And: 4. Trapped in a group like that, one might as well be in Church. The petty social dynamics are exactly the same. Spirits Of The Air By now it should be clear to the reader by now that I practice magic seriously, aside from just writing about it. I have found that most books on magic whose authors purport to be practitioners of one sort or another, quietly omit the relating of personal experiences and results. There is usually good reason for this. Since the following pages deal with the issue of the conjuration of spirits and the idea of the pact, I feel obliged to state my position on the existence of such things.

    I will also relate a very few of the experiences that have led me to it. Also, almost without exception, they claim a belief in some form of afterlife or reincarnation. How this can work without an accompanying belief in spirits is unclear to me. On the other hand, in a sense they can hardly be blamed. Since the end of the Renaissance, Western society has been under the domination of Calvinism and the Protestant world view—the direct parents of Victorian materialism—a fact often vehemently denied by the Victorian tradition.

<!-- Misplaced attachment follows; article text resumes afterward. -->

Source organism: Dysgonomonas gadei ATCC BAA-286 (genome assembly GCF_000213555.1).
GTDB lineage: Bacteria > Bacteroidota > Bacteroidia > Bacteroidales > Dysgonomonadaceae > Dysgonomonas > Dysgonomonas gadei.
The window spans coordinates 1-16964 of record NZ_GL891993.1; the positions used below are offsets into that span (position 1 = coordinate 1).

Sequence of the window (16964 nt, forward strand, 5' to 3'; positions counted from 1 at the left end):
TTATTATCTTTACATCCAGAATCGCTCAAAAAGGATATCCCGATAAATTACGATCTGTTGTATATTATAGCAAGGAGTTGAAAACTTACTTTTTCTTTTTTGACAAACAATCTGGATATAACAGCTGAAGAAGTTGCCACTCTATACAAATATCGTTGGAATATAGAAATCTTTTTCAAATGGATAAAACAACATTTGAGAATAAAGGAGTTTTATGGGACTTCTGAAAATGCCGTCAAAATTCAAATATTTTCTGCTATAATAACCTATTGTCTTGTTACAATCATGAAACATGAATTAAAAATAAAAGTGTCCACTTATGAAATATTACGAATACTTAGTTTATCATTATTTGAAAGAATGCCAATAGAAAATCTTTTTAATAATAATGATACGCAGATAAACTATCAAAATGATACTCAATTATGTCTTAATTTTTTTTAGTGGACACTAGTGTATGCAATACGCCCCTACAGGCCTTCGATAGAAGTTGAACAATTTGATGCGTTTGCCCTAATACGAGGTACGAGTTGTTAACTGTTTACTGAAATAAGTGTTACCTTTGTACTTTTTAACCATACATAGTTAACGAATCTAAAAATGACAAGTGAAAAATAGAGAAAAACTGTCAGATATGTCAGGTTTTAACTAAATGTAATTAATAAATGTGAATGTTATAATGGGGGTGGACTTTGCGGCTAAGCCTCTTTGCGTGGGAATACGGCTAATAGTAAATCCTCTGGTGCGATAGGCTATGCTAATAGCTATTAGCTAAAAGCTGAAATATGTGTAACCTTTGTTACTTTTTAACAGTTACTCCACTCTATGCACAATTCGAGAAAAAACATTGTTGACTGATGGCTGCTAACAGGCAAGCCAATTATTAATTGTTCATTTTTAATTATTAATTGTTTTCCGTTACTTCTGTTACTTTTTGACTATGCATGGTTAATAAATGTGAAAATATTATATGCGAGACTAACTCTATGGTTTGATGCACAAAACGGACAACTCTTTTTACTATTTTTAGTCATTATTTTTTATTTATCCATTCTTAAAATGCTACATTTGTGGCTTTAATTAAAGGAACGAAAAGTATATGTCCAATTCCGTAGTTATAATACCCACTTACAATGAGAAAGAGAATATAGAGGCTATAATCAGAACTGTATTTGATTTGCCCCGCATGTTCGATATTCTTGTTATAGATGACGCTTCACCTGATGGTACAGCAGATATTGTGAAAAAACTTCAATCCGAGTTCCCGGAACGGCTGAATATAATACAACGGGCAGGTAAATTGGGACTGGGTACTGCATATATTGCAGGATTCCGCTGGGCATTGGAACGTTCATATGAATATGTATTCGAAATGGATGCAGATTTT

Ultimately, the witch trials stopped because there was no longer any need for them. The witches and sorcerers had lost their heritage. To be sure, there have been resurgences. Spiritualism was one. So, in the view of some, is the ufo experience. Ironically, though not surprisingly, while the actual experience of a non-physical entity or spirit of the dead is verboten , pure superstition is not only acceptable but admired. I suggest that you consider what the fact of life after death would do to the established authorities. Church, medicine and technology would be in a tizzy because this single fact would destroy more of their assumptions than I could begin to list.